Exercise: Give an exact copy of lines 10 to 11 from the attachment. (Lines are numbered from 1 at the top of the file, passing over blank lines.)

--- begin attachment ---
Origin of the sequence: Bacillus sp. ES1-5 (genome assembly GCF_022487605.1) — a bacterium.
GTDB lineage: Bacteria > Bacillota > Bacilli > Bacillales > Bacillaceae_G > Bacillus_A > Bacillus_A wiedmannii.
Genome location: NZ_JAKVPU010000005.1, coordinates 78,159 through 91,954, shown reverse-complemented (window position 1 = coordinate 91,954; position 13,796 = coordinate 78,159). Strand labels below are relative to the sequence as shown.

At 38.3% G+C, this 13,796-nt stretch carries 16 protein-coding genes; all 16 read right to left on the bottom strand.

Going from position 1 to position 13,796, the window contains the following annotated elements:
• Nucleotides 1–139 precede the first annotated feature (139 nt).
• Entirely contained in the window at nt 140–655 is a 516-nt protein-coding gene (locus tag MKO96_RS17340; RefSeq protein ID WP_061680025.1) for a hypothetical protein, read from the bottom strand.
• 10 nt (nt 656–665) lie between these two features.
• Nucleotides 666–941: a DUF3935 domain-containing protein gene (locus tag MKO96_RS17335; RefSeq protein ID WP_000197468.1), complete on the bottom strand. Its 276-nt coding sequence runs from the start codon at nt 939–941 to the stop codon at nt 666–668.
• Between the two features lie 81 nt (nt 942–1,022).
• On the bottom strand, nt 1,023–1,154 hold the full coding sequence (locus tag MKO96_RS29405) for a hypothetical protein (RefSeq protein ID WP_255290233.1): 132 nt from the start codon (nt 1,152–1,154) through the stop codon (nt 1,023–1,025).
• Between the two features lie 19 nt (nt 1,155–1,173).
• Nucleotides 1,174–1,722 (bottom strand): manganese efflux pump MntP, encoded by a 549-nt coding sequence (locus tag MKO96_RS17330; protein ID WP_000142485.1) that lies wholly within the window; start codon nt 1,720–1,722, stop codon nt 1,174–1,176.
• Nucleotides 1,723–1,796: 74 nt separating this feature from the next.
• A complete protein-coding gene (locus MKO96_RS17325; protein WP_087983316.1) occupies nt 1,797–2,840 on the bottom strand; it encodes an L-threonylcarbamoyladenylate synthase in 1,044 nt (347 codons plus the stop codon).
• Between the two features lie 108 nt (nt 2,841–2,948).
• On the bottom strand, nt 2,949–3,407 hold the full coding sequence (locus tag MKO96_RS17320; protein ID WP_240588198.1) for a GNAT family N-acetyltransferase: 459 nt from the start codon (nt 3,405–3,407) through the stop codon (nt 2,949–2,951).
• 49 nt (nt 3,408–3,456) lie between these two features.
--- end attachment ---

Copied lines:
• Between the two features lie 81 nt (nt 942–1,022).
• On the bottom strand, nt 1,023–1,154 hold the full coding sequence (locus tag MKO96_RS29405) for a hypothetical protein (RefSeq protein ID WP_255290233.1): 132 nt from the start codon (nt 1,152–1,154) through the stop codon (nt 1,023–1,025).